Me for You and Euphemism

Last night, a tough-talking investigator on CSI told another cop who was hassling him:
"Hey, don't bust my friggin' onions."

I realize there are network censors to circumvent, but it seems quaint that CBS has a problem with "balls," even with the Ms.-Jackson-if-you're-nasty debacle. I think it's a couple of writers having fun with euphemisms, wistfully thinking of the quaint days before Dennis Franz's butt changed everything. Days when they had to make characters say things like "backseat mambo" to keep it clean.

I remember a Moonlighting where Dave and Maddie are sitting at the kitchen table. Dave has, as is his wont, upset Maddie:

MADDIE: I don't give a flying fig!
DAVID: [beat] Flying fig?
MADDIE: [to camera] They know what I mean.

Euphemisms are fun. Even the unsavory ones require a modicum of wit. It is unseemly to announce to a group:

YOU: Everyone! I am about to poop!
EVERYONE: My, what a disgusting character.

But with nod and a wink, this statement is transformed:

YOU: I'm going to watch the Browns play in the Super Bowl.*
EVERYONE: What a subtle wit... such a way with words!

I remember an old-timer who frequently told me he was going to "see a man about a horse." I had no idea what he meant. I'd just say "OK, then!" and assume it was early onset Alzheimer's. Of course, he was going to pee. This is a euphemism that truly has no connection to its meaning, a nonsense phrase constructed to get one out of a room.

In that spirit, we at SPASTIC would like to open a forum for EMUs (Euphemisms Made Up). We begin with some of our own, and look forward to your additions:

Flaunting the Weasel Cake
Canoodling With Fishes
Spicing the Sausage
Racing Up Bald Mountain
Prancing the Fancy Dishes

I would write more, but I'm overdue for my Swing into the Mother Land.

*The official SPASTIC poophemism is "completing a download."


50 Cent is the new Warhol

"Pardon me, I was using the subjunctive instead of the past tense. Yes, we're way past tents. We're living in bungalows now."
-Captain Jeffery T. Spaulding (Groucho Marx), Animal Crackers, explaining English grammar to Mrs. Whitehead (Margaret Irving) (1929).

The above quote has nothing to do with the topic of my post. I just haven't been able to work it in anywhere and it needs to be on this site. So, there it is.

No, today is a friendly reminder about irony.

Remember that angry Canadian who sang about everything being ironic, don'tcha think?

Here are some lines:

A traffic jam when you're already late
A no-smoking sign on your cigarette break
It's like 10,000 spoons when all you need is a knife
It's meeting the man of my dreams
And then meeting his beautiful wife
And isn't it ironic... don'tcha think?

No, no, and way no. "Isn't It Unfortunate?" would be a swell title. "Doesn't That Just Suck," perhaps. But not ironic. It's like meeting the man of my dreams, and he's narcoleptic, perhaps. It's like a no-smoking sign in front of Phillip Morris headquarters, sure.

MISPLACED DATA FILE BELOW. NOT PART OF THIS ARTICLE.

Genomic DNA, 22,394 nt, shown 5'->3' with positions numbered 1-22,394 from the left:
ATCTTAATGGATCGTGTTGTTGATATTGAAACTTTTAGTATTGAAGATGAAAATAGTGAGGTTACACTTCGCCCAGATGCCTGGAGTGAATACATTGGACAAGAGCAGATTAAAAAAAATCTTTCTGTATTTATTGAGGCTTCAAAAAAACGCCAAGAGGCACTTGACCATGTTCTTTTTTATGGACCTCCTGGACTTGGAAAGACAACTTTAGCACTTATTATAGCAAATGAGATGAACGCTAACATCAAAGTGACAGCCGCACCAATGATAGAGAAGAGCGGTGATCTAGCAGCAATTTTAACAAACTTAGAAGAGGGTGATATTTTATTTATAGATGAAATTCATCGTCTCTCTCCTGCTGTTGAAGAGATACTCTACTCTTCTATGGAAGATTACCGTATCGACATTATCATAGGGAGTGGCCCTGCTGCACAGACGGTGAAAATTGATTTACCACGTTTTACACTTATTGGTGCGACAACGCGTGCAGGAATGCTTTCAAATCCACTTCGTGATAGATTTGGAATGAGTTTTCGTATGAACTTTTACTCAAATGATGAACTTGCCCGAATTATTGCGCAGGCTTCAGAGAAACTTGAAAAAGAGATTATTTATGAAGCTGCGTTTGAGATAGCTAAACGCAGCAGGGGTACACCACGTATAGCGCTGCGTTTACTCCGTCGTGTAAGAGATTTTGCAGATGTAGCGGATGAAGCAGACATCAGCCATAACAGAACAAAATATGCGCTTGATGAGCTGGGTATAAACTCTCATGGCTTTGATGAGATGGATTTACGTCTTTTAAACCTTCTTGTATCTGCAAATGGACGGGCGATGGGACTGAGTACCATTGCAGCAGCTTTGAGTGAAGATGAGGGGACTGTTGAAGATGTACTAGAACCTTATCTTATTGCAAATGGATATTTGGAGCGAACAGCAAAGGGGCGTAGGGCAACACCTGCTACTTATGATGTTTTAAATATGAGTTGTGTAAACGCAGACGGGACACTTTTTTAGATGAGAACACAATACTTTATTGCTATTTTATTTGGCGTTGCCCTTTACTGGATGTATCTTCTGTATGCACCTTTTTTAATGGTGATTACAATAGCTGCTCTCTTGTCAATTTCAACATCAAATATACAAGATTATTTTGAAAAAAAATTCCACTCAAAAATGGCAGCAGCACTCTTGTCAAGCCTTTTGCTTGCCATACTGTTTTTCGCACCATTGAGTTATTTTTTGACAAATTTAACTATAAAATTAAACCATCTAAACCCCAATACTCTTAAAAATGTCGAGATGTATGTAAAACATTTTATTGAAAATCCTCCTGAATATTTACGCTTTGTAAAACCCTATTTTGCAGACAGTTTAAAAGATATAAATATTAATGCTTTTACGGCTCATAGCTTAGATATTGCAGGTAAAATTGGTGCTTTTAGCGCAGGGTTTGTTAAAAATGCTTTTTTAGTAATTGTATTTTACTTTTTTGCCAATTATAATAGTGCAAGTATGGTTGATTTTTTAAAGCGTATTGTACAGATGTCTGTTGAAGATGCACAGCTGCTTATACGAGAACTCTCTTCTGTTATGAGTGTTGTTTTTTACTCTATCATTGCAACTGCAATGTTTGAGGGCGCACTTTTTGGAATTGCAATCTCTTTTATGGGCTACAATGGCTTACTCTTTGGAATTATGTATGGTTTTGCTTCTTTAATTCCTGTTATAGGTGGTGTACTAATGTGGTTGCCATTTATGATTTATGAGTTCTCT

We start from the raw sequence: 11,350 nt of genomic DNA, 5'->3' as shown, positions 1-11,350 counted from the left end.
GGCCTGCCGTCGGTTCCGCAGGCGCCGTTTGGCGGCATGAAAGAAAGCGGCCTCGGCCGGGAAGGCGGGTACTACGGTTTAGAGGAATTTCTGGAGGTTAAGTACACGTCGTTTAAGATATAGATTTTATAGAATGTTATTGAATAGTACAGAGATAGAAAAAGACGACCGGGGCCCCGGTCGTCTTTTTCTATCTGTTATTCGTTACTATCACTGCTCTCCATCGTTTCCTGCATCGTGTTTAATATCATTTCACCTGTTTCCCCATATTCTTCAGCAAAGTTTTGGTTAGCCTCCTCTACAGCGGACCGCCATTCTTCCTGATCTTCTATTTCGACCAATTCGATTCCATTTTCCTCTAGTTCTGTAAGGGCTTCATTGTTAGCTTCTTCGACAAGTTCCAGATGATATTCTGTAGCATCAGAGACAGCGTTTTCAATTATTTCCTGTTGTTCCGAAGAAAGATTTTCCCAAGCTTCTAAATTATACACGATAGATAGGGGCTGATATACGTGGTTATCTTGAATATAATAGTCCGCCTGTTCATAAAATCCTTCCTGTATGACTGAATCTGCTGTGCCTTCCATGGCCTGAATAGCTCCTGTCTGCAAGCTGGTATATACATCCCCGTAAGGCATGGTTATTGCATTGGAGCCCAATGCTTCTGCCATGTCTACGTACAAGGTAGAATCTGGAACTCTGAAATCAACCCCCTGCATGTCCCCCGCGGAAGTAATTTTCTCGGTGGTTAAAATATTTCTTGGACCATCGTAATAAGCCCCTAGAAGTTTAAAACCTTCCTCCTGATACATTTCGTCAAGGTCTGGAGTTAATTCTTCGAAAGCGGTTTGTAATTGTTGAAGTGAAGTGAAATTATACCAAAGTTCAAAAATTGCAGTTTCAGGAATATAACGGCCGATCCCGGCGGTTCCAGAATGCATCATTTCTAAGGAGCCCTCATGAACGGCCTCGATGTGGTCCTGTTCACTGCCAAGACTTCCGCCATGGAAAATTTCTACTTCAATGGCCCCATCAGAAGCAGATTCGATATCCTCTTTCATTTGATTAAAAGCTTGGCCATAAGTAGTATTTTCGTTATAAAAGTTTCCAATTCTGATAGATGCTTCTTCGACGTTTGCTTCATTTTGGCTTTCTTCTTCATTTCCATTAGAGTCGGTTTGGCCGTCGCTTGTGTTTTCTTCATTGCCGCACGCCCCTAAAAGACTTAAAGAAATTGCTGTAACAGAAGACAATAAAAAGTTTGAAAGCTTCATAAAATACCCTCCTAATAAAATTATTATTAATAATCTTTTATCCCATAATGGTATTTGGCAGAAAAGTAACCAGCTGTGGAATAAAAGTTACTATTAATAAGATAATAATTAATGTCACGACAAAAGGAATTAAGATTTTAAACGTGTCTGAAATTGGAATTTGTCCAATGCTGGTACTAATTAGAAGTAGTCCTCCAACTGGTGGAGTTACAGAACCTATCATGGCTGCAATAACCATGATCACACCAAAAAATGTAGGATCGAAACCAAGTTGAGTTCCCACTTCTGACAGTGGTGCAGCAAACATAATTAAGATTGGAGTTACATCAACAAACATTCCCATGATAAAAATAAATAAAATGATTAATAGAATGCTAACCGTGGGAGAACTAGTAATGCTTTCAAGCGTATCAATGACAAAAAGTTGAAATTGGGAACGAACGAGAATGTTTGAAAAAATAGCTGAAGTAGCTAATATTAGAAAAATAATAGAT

Now, I'm sure I'm a late comer to this party. The song's 10 years old. But a fellow by the name of 50 Cent has a new song called "Candy Shop," which seems to be about searching for a really good lollipop, in which he posits:

"Isn't it ironic how erotic it is to watch 'em in thongs?"

What?!? Where is the irony here? As far as I can tell, the "'em" refers to women (some lyrics have it as "you"). From what I hear, women in thongs is still considered fairly erotic. Perhaps he means to say that the thong is as or more erotic than nothing at all. But this is not irony. "Isn't it ironic how erotic it is to watch 'em in parkas," maybe. Perhaps some research is needed here, but to say that a thong is not erotic flies in the face of modern troubadour Sisqo:

I think to sing it again
She had dumps like a truck truck truck
Thighs like what what what
All night long
Let me see that thong

So, finally, I come to this conclusion, the only one that makes sense:
By commenting on the erotic irony of thongs, Mr. Cent is actually making a post-modern joke, winking at us and asking: "Isn't it ironic how lacking in irony this is"?

Well played, Mr. Cent. Well played, indeed.


A Modest Proposal

"Maybe it is only I, but conditions are such these days, that if you use studiously correct grammar, people suspect you of homosexual tendencies."
Dorothy Parker, 1925

"It was either going to be you or I, and I didn't want it to be me."
-Angie, voting on Survivor last Thursday.

What is it about parallel structure that confuses us so? It seems so simple: Would you say "It was going to be I"? No. You wouldn't. And, pray tell, why not? Forget the rules of style, it just sounds bad. Doesn't it?

And here's the problem.

It doesn't sound bad. Used to be, we heard enough proper English to know what was right simply because improper English sounded wrong. Today, sigh, this passes for proper:

"I know it's been a little while since I've been out the house,
but now I'm here.. you wanna stand around runnin' yo' mouth?
I can't hear nothing you sayin' or spittin',
so what's up? Don't you see we in da club?"

I realize using pop lyrics as an example of eroding grammar may seem lucicrous. Popular music has always reveled in its ain't-got-nos and she-done-me-wrongs. But it used to be seen as something songwriters did, and that type of speech wasn't used in a job interview.

Today, high schoolers use "da" in formal papers. As an article, not quoting Dostoyevsky.

What to do? My suggestion is as simple as it is subversive:

Correct them.

Growing up, were you ever told "ain't ain't a word"? Adults had no problem guiding us. It took my high school English teacher three years to break my usage of "on accident." And now I bug the crap out of kids who say it.

Be polite. Don't condescend. Simply say:
"You or me. It was going to be you or me."
If enough people say that to them, they'll get it.

You have mine word on it.


Its Not Rocket Science, Folks!

Today I drove, for the umpteenth* time, past the local store advertising "video's." Sigh. Will we never learn? Worse yet are the folks who add apostrophes simply because there exists the letter "S" (example: Colonel Sander's).
We at SPASTIC have decided we need the intervention of Language Chair Emeritus** Dave Barry to once again explain this elusive mark.

. . . . . . . . . . . . . . . . . . . . .
Excerpted from Ask Mr Ask Mister Language Person [6], published Friday, April 25, 1997, in the Miami Herald.

We shall begin today by reviewing the correct use of the apostrophe, which is defined grammatically as "the little thing that is hard to find when you put it inside quotation marks," as is shown in this example: "'".

Even top professional writers have trouble with apostrophes, as we see in this quotation from William Shakespeare:

"O Romeo, Romeo
Your lookin' fine in them tight's."